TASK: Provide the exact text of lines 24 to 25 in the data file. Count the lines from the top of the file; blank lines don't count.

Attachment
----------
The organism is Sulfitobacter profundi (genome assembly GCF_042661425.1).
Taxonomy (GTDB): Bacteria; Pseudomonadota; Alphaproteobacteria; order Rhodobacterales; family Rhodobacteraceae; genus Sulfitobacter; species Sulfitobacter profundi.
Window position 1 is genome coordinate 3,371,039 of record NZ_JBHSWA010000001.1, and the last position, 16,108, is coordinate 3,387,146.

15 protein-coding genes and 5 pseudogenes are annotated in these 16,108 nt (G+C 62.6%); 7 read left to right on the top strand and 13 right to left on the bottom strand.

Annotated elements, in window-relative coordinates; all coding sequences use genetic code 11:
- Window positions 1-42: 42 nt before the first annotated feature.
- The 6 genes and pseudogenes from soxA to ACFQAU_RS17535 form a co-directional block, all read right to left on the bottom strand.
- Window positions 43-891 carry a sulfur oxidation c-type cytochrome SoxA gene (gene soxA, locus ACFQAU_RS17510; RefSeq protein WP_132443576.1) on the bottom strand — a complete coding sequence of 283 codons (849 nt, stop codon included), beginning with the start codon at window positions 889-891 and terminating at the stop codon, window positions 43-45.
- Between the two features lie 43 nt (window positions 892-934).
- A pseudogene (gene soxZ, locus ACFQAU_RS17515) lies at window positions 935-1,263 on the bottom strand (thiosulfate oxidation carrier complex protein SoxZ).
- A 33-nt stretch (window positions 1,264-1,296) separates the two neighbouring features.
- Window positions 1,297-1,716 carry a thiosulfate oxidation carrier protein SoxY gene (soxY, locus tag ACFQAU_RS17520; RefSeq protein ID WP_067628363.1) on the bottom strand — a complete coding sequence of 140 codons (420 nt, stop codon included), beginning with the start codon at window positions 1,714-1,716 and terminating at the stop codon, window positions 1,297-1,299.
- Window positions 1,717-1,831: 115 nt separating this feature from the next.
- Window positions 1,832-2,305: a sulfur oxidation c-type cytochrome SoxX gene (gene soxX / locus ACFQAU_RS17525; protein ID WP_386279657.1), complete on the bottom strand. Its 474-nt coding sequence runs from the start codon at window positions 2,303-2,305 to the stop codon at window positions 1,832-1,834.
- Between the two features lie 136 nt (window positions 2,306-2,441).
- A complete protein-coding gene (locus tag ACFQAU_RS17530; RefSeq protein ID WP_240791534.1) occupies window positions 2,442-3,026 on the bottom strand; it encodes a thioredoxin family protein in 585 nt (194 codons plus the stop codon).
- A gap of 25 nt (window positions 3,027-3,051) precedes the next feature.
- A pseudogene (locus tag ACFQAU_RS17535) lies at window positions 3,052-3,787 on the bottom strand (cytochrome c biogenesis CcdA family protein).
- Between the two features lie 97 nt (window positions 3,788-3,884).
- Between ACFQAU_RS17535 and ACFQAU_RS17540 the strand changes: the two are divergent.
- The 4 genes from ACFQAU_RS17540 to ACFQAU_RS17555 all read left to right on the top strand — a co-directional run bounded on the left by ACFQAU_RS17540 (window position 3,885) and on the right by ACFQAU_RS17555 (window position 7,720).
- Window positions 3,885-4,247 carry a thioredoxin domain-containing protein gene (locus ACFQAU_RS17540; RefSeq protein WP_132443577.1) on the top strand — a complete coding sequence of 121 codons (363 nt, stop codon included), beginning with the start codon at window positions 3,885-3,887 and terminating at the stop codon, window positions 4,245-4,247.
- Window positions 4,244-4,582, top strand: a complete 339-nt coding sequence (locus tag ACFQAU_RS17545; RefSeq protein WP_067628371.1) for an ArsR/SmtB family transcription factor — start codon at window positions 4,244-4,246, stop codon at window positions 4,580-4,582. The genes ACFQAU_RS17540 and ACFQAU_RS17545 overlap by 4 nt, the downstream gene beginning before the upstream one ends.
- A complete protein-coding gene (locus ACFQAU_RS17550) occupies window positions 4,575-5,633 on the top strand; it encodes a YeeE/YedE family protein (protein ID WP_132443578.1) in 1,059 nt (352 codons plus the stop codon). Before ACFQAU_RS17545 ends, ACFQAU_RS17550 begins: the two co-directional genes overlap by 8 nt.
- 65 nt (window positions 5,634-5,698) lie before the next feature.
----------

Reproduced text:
- A complete protein-coding gene (locus ACFQAU_RS17550) occupies window positions 4,575-5,633 on the top strand; it encodes a YeeE/YedE family protein (protein ID WP_132443578.1) in 1,059 nt (352 codons plus the stop codon). Before ACFQAU_RS17545 ends, ACFQAU_RS17550 begins: the two co-directional genes overlap by 8 nt.
- 65 nt (window positions 5,634-5,698) lie before the next feature.